Stories about Governance from July, 2021
Three years ago, protests broke out in Iran's richest province of Khuzestan against water shortages. Like today's, these were also met with force, as protesters blame government corruption and mismanagement.
It was the deadliest clash since Russia brokered ceasefire ended the 44-day war between Armenia and Azerbaijan in November 2020.
Following the homophobic, anti-journalist riots on July 5, the Georgian government officials accused of inciting the violence have gone on the offensive against journalists.
A woman strangled to death in Azerbaijan is the fifth victim killed over a personal conflict with the attacker in the last 10 days.
Excerpts of a recent interview with Abdul Razzag and Nida Dar show him pointing out that the top woman cricketer is "manly".
Government announces new media regulations that could further constrain freedom of expression in Turkey
A number of government statements issued this week in Turkey signal a further decline on media freedom.
A new law passed in May 2021 has reignited the debate around France's regional languages
Around 1,000 phone numbers belonging to users in Azerbaijan were identified, among them, prominent journalists, editors, rights defenders, lawyers, political activists, as well as their friends and family members.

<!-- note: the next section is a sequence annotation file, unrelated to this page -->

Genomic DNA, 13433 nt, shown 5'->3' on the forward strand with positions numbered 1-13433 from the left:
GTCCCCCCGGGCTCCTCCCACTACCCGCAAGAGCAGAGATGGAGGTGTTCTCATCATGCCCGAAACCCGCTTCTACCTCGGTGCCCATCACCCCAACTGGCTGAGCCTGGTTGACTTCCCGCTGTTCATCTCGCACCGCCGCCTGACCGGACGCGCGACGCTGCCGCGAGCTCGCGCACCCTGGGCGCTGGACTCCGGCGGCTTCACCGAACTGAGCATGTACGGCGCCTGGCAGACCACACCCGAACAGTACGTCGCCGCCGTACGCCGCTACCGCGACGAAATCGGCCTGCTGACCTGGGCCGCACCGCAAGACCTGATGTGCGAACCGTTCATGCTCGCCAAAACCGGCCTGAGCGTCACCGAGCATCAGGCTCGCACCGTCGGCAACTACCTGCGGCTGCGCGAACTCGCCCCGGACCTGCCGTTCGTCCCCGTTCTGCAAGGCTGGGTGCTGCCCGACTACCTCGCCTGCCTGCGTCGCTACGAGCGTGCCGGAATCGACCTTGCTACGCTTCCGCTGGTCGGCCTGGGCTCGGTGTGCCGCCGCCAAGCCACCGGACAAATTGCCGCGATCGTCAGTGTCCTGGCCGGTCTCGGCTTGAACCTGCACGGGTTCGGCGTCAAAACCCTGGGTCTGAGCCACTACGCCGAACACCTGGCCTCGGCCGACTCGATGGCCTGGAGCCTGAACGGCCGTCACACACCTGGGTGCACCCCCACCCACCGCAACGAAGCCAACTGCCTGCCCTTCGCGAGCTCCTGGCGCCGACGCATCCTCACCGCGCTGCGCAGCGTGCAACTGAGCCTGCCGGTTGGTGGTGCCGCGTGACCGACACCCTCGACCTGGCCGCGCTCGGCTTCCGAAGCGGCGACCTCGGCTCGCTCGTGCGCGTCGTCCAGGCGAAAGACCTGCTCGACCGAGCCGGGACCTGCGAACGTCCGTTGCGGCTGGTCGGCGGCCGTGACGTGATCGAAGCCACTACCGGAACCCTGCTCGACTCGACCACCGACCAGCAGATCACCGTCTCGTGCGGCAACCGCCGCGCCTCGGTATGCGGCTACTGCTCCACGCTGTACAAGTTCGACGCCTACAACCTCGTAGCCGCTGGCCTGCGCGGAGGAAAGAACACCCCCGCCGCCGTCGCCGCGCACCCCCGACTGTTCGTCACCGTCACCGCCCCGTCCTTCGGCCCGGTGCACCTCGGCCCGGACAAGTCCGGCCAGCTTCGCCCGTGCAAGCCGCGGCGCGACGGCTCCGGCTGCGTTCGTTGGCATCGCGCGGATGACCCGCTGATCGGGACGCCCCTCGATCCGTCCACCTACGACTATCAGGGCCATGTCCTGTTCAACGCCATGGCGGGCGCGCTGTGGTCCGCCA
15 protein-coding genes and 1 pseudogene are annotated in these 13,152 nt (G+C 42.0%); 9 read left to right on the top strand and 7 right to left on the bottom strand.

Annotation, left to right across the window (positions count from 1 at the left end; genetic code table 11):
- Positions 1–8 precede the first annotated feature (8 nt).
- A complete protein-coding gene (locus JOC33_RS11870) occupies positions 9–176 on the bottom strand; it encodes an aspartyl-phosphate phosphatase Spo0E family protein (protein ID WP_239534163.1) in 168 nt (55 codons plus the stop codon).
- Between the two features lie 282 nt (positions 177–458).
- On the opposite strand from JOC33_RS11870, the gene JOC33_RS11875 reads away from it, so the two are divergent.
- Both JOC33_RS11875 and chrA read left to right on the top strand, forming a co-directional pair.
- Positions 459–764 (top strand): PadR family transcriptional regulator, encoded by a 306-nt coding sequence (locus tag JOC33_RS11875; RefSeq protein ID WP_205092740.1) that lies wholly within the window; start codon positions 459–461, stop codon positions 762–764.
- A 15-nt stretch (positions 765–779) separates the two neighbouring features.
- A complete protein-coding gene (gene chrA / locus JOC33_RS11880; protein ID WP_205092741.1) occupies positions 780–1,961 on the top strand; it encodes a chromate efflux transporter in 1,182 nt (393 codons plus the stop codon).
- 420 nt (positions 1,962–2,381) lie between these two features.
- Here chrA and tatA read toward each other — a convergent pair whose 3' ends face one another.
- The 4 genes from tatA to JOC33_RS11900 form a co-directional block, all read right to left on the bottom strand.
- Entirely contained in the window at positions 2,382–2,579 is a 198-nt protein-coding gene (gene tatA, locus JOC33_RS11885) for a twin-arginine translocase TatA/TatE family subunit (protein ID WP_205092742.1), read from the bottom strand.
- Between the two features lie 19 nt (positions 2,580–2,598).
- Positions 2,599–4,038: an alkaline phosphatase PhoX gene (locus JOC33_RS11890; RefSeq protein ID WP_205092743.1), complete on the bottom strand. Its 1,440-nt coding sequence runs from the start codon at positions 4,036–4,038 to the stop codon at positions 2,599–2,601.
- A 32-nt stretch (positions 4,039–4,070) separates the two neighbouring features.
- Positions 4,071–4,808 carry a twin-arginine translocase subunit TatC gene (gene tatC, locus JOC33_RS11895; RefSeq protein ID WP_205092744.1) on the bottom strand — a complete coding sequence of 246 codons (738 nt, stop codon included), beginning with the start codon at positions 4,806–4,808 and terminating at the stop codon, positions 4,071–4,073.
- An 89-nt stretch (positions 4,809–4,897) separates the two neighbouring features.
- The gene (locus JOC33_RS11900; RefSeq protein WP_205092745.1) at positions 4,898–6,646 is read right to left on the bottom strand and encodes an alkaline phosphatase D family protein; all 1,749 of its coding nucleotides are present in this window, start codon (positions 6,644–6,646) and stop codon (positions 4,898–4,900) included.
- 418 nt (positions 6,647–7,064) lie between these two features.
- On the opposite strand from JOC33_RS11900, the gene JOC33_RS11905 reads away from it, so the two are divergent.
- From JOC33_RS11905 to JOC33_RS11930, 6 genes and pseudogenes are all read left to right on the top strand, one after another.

Pegasus spyware revelation indicates Indian state snooping on journalists, activists and politicians
The Pegasus Project released a report detailing the potential hacking and surveillance of more than 1,000 activists, journalists and politicians from India using the Israeli-made spyware, Pegasus.
The recent death of 24-year-old medical student Vismaya Nair in the Indian state of Kerala has sparked widespread outrage and renewed discussions over dowries and domestic violence in India.
"Without letting me sleep, they interrogated me for three days. I requested water, which they allowed me only on the third day. I had food only on the fourth day."
Among those arrested were two relatively unknown individuals with hardly any history of pro-democracy activism.
In an effort to strengthen control over the political process, the Kyrgyz leadership brought back the Kurultai, an institution centered around traditional values.
Across the country one may find statues of garlic, a rooster, meatballs, local desserts, walnuts, pottery, and much more, symbolizing whatever that province is famous for.
Known among his TV Pirveli colleagues as Lekso, journalist and cameraman Aleksandre Lashkarava, 37, was found dead in his apartment on July 11 in Tbilisi.
Several thousand people including queer rights activists and supporters as well as opposition leaders gathered outside the parliament building in Tbilisi to protest violence against LGBTQI+ Pride organizers.
"These ongoing harassments against activists, journalists, and artists attempt to silence our voice and deflect the public pressure on the prevalent cases of custodial death in the past few months."
"I have witnessed coral regrowing in key spots throughout the bay. Imagine what's possible if we put some real, intentional effort into it; an artificial reef is not the solution."
Environmentalists staged a protest in front of the Ministry of Ecology and Natural Resources in Baku, citing deforestation and the long term lease of forest lands to private holders.
Nazarbayev's cult of personality in Kazakhstan continues two years after his resignation. For his birthday, the government built two statues, one in Turkistan and one in the capital Nur-Sultan.